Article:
Fundraising as a Spiritual Practice
Last weekend I had a great conversation with an artist. That alone seems pretty amazing because my ability to do any art is closely aligned with my ability to perform any brain surgery. But I can surely talk to an artist, right? The brain surgeon, not quite as sure. I was drawn to Rachel Harvey’s big, beautiful landscape paintings – the colors were vivid, serene, and drew me in. As I read her “artist’s statement” I was even more intrigued. She was in her second career (being a CPA was her first). We had something in common.
As we talked about being second career women, Rachel asked me what I did. “Oh, I do fundraising and development work and I write grants.” Her eyes lit up, “Can I pick your brain for a minute? I’ve been selected to go to an artist’s workshop in Vermont but it’s very expensive. I’m thinking about doing a Crowdfunding campaign but I’m embarrassed to ask people to give me money to do art. What do you think?”
The non-artist in me got very excited as I said, “Funding someone like you to do art gives me the opportunity to be a part of your art. If you write a blog post each day, I, as a donor, will temporarily become part of your world. Learning about your creative process while you are at this workshop will allow me to see what you see. I can begin to understand why you choose the colors you do, what inspires you about the natural world, who you are as the person sitting in front of the canvas.” By the time I caught my breath, I had nearly talked myself into being her first investor.
For Rachel, it was as if the light bulb went on in her head. What she had perceived as being a selfish, one-sided request suddenly had the potential to become a communal experience – something that could benefit both the person needing the funding and the person who had the resources to share.
In a recent blog post, “The Spirituality of Major Gift Fundraising,” Jeff Schreifels recounts that he had a group of secular CEOs read the first two chapters of a book he co-authored with Richard Perry, It’s Not Just About the Money. The CEO’s reaction surprised him. “They all agreed that what resonated with them most was that fundraising is really a mystical, spiritual thing, meaning donors experience the ‘grace of giving,’ and major gift fundraisers are trying to help donors experience that in their lives.”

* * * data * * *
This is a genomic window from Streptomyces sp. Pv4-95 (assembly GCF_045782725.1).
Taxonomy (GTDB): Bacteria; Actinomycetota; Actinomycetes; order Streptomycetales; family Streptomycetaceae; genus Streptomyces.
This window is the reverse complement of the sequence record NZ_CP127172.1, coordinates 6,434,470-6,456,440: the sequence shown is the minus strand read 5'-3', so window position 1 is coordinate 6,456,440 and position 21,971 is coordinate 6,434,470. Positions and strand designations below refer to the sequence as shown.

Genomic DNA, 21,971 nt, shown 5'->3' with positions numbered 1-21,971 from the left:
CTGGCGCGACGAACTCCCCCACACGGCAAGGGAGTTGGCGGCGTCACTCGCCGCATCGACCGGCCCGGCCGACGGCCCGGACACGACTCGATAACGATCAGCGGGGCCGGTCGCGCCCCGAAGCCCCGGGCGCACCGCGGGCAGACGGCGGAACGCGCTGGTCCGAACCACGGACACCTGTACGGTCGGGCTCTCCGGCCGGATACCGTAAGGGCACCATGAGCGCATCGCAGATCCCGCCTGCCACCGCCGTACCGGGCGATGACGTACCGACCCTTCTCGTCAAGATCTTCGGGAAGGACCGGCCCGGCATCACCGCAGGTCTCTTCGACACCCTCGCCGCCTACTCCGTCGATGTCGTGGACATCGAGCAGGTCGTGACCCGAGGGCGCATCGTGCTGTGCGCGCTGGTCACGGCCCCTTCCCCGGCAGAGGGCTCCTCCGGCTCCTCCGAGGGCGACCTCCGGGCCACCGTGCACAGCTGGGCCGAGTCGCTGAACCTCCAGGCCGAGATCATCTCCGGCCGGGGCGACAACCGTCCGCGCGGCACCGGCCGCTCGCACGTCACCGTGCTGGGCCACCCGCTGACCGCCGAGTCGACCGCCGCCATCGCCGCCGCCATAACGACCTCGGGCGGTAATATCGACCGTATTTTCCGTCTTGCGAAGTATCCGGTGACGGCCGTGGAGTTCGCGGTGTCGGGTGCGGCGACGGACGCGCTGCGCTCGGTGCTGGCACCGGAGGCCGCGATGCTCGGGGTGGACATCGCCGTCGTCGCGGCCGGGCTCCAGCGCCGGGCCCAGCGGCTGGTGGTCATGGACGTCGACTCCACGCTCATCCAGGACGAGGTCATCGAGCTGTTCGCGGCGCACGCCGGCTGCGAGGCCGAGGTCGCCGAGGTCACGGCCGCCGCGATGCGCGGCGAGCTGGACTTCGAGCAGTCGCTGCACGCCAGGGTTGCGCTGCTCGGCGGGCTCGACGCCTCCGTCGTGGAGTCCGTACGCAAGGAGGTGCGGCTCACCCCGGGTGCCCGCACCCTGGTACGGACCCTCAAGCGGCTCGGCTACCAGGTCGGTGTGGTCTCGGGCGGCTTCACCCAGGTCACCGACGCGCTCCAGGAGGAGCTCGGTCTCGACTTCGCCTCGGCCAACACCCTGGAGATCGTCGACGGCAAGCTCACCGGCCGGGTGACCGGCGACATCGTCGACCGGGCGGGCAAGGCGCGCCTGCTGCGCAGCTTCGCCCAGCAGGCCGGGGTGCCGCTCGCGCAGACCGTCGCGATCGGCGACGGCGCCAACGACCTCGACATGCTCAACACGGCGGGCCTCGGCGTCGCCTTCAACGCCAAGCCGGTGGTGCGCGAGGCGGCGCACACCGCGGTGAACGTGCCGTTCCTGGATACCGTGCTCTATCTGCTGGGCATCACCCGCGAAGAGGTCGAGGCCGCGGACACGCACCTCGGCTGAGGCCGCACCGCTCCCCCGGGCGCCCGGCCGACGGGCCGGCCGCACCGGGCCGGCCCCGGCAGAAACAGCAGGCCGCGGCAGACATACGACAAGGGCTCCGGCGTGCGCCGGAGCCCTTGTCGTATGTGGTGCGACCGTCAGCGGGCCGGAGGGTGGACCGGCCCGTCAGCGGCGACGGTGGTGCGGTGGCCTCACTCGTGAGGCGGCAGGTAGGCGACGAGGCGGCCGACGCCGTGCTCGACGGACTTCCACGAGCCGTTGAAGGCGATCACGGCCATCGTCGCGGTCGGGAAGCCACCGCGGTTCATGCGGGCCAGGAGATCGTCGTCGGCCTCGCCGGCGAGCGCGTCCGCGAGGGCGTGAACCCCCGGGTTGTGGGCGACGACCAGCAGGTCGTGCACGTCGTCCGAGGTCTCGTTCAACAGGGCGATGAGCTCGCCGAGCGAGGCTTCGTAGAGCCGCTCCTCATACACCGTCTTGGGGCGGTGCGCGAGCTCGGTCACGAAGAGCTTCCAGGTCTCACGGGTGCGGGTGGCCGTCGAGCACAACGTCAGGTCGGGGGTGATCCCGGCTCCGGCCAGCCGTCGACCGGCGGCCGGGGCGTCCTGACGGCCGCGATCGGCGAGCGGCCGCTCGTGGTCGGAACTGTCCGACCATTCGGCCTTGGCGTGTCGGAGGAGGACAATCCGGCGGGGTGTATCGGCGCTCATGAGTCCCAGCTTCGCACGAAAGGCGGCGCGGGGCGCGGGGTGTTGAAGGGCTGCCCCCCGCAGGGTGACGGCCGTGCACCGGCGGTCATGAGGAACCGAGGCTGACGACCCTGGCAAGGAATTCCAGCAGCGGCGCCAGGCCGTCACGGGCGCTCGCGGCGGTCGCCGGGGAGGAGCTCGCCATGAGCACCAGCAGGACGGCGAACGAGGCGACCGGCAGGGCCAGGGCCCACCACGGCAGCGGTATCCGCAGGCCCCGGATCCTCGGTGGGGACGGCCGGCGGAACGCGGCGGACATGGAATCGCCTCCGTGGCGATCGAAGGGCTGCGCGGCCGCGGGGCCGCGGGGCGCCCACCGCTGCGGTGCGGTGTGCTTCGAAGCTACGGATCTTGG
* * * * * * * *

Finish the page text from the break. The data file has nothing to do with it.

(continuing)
Henri Nouwen also talks about this mystical aspect of development work in his book A Spirituality of Fundraising: “As a form of ministry, fundraising is as spiritual as giving a sermon, entering a time of prayer, visiting the sick, or feeding the hungry…Are we willing to be converted from our fear of asking, our anxiety about being rejected…when someone says ‘No, I’m not going to get involved in your project’? When we have gained the freedom to ask without fear, to love fundraising as a form of ministry, then fundraising will be good for our spiritual life.”
When you ask for money, it’s not about you. It’s about giving people the opportunity to open their hearts, to listen to that “still small voice” that’s calling them to be a part of that “grace of giving,” and to be in ministry with the people of God for the people of God. Some people will never know such transformation unless you ask. Give them a chance to be in ministry with you. Practice the spirituality of fundraising.
Cesie Delve Scheuermann is a consultant in stewardship, development, and grant writing. Over the past decade, while working as a volunteer and part-time consultant, she helped raise over $2.5 million dollars for numerous non-profit organizations. She’s convinced that her unicorn and clown art is sure to fetch a lot of money some day. She served as the Oregon-Idaho Annual Conference Lay Leader from 2008-2012. Her position with the Conference is funded through a generous grant from the Collins Foundation; she is available to consult with churches in Oregon and Idaho. You can reach her at firstname.lastname@example.org or on Facebook at https://www.facebook.com/inspiringgenerosity.
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Cesie Delve Scheuermann is consultant in grant writing and stewardship/development working with the Conference. From 2008-12 she was the Conference Lay Leader for the Oregon-Idaho Annual Conference.